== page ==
From the Western Producer, July 16, 2010, page 61
Agricultural Land Commission | New Chair
Farming hardships good stepping stone to ALC post
By Ross Freake
KELOWNA — Richard Bullock believes the mental toughness he grew as a farmer prepared him for one of his
The Kelowna orchardist has been appointed chair of the Agricultural Land Commission, an independent agency
responsible for preserving agricultural land in British Columbia.
“You have to be able to take disappointment; a lot of things you think should get done don’t, but you have to
keep on going. That’s where being a farmer really helps.
“There’s nothing worse than having a beautiful crop and a hailstorm comes along and, all of a sudden, there’s
nothing left. You have to grieve for a few days and you have to get on with it.
“The toughest part of farming is the mental issues. All the rest can be dealt with but, by God, there are some
awful, tough days.”
Bullock, his wife, Jacquie, daughter, Nicole, and son, John, run a 150-acre apple orchard, Raven Ridge Cidery,
Ridge Restaurant, farm store, petting zoo and tours.
After quitting university, where he studied economics, he got into the family farm business.
It led to the presidency of the B.C. Fruit Growers Association, B.C. Tree Fruits and Sun-Rype; chair of the
Canadian Horticultural Association and the B.C. Farm Industry Review Board and director positions with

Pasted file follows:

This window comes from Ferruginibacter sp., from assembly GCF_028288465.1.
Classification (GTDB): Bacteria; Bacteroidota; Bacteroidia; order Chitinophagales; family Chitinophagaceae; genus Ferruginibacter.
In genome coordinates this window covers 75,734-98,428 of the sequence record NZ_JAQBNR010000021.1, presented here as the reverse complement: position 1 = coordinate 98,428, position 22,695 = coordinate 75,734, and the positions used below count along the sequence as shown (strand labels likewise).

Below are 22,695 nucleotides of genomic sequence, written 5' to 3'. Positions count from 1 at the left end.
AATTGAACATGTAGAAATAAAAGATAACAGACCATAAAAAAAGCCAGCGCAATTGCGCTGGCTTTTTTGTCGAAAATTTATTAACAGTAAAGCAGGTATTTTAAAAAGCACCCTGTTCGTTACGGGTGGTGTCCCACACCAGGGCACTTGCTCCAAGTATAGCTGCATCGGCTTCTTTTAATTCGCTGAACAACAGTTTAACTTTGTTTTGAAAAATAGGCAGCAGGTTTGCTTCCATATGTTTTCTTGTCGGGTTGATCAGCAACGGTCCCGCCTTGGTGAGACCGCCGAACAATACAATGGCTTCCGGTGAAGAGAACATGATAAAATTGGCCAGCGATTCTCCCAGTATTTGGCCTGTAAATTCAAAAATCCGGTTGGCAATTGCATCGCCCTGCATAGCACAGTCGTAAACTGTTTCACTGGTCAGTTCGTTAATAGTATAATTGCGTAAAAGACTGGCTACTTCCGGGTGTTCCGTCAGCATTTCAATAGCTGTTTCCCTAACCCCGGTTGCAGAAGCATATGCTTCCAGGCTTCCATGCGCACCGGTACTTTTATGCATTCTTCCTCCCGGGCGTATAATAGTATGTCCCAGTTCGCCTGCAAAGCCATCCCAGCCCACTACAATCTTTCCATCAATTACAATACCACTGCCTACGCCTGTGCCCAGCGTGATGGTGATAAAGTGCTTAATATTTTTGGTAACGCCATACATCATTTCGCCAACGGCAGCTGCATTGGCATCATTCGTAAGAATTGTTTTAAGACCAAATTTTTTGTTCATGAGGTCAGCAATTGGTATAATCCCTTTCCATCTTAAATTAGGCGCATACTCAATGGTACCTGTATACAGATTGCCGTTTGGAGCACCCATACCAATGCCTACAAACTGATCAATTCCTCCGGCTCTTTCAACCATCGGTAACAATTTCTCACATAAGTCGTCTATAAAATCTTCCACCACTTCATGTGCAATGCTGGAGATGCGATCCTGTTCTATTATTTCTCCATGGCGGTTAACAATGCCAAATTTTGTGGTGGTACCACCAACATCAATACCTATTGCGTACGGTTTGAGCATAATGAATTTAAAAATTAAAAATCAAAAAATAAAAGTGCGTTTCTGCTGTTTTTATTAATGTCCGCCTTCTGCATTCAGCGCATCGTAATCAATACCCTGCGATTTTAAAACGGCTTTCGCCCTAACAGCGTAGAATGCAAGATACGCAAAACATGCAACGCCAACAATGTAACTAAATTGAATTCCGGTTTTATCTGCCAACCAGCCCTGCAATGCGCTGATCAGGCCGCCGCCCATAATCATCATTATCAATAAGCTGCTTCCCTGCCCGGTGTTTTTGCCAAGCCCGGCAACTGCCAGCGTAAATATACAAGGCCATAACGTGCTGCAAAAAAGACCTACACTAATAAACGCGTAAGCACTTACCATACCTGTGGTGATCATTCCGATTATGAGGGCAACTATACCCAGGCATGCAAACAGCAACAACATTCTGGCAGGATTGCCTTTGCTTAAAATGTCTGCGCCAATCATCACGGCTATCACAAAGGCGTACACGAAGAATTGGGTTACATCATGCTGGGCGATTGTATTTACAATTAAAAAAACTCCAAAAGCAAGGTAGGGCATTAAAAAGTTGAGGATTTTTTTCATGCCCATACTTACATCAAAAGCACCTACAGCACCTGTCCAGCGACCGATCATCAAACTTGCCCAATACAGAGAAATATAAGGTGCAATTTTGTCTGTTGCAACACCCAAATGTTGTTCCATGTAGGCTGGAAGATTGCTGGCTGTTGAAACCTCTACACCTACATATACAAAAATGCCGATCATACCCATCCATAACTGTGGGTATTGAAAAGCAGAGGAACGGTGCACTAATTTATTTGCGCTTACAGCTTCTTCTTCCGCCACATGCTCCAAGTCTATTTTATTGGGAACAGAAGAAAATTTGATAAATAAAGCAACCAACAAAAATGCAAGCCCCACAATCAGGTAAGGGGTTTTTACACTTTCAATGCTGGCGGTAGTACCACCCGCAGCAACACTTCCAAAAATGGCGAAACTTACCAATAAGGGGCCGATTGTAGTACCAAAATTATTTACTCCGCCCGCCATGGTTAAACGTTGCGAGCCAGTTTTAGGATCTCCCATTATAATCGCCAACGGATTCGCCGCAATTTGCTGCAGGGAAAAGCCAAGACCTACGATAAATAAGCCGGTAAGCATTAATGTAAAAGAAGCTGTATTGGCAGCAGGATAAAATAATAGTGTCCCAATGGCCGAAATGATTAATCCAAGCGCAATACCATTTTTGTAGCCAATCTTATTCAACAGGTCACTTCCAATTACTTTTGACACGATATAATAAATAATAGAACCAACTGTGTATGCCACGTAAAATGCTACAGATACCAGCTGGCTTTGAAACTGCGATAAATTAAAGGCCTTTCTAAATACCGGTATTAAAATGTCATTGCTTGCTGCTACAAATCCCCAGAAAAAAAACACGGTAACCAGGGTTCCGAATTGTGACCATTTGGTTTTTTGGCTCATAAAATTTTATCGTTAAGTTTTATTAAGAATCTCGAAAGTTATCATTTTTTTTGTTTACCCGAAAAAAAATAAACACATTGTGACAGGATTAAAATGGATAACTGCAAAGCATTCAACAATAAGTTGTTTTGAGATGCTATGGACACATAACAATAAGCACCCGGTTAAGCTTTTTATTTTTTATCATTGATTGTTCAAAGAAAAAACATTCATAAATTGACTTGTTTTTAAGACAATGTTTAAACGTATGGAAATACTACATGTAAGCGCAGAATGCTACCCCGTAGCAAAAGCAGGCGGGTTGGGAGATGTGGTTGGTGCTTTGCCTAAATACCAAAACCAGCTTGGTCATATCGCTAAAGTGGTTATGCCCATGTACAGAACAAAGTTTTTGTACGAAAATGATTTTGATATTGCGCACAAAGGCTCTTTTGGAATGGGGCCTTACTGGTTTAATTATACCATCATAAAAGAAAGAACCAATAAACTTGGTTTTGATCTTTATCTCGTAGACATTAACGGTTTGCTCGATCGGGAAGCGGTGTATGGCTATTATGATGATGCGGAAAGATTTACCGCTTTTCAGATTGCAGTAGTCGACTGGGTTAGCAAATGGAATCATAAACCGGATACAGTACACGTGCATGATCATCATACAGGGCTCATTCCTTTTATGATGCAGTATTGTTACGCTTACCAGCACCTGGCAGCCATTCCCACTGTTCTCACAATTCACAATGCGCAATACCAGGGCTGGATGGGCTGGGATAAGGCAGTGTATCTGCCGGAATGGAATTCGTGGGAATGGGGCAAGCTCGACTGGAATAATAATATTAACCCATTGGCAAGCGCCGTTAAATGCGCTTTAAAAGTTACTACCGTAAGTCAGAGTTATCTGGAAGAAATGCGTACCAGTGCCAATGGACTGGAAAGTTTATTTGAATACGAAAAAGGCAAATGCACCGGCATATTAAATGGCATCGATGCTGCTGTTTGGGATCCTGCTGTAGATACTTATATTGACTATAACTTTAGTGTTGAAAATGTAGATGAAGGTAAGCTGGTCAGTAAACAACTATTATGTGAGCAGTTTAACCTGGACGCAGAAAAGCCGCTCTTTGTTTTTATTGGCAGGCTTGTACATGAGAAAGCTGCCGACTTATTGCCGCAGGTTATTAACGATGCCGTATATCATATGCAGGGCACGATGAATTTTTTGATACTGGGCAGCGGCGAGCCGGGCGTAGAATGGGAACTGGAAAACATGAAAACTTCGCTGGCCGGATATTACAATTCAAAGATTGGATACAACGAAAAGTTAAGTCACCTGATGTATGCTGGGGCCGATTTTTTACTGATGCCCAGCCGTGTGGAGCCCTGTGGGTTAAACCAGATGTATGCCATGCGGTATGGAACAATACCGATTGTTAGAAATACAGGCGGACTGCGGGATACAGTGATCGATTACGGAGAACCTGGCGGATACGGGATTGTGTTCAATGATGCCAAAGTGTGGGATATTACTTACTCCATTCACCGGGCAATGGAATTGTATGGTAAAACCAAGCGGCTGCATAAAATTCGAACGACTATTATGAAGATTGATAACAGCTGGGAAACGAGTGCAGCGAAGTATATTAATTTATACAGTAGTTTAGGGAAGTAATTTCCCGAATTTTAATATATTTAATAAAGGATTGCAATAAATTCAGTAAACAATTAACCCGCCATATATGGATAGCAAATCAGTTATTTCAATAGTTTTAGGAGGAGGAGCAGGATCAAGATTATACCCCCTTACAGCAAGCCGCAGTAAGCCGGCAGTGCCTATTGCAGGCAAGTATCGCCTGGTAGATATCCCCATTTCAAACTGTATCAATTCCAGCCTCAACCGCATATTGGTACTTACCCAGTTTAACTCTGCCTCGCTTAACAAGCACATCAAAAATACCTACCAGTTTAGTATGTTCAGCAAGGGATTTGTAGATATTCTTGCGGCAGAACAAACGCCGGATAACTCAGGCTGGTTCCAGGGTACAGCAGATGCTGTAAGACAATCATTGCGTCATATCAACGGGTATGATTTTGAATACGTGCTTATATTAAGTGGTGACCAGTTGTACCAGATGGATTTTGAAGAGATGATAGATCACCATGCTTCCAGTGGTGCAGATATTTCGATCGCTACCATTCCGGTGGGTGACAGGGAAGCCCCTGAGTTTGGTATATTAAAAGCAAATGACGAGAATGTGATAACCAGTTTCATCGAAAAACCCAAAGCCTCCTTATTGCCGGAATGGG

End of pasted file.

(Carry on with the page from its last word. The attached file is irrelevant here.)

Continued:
various other farm groups.
“It has been 24-7 for a long, long time. Certainly, it has been multi-tasking,” he said. “I didn’t have a formal
education and that was by choice. I wanted to work, but I probably got more than a Harvard education doing
what I’ve done.”
The ALC, which has 19 land commissioners and 20 staff, administers the Agricultural Land Reserve, which was
formed in 1973. At 4.76 million acres, it’s the largest it has ever been. While land has been removed in the south
as municipalities expanded and roads were built, it has been added in other areas, especially the Peace River
“Land is the key component to agriculture and without it we’re toast. We have so little of it in this province and
what we do with it is paramount. It’s something we have to pay a lot of attention to. There was a tremendous
amount of turmoil when it came in.
“But since then, society has made it abundantly clear to governments of every stripe that this is a piece of
legislation they feel is important to the province.”
Bullock said there are many things to do in the job. But there is one thing he wants to accomplish right off.
“I would like put to bed the argument that the ALC is up for sale.… The ALC is not sale; it’s here to stay.”
Kelowna orchardist Richard Bullock has been appointed chair of the B.C. Agricultural Land